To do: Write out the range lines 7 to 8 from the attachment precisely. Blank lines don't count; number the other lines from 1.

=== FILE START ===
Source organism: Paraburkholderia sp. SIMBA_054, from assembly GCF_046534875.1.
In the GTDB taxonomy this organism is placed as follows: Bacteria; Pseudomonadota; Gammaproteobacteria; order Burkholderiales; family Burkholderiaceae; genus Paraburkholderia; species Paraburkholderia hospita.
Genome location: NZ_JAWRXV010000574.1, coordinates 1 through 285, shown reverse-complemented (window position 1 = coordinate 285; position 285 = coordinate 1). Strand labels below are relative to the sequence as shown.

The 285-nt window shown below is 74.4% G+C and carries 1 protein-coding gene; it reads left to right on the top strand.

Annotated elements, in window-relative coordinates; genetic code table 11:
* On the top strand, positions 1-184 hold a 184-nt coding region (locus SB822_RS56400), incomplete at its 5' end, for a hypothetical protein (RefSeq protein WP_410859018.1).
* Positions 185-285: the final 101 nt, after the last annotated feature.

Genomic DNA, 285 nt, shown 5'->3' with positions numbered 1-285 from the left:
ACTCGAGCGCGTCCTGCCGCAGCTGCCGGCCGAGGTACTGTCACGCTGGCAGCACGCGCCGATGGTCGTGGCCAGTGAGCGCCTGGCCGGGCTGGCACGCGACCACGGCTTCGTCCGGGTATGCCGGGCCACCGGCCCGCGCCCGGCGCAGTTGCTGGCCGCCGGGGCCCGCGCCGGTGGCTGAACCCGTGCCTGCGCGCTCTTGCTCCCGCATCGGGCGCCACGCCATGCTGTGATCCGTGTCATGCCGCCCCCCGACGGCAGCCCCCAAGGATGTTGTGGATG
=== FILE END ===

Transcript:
* Positions 185-285: the final 101 nt, after the last annotated feature.

Genomic DNA, 285 nt, shown 5'->3' with positions numbered 1-285 from the left: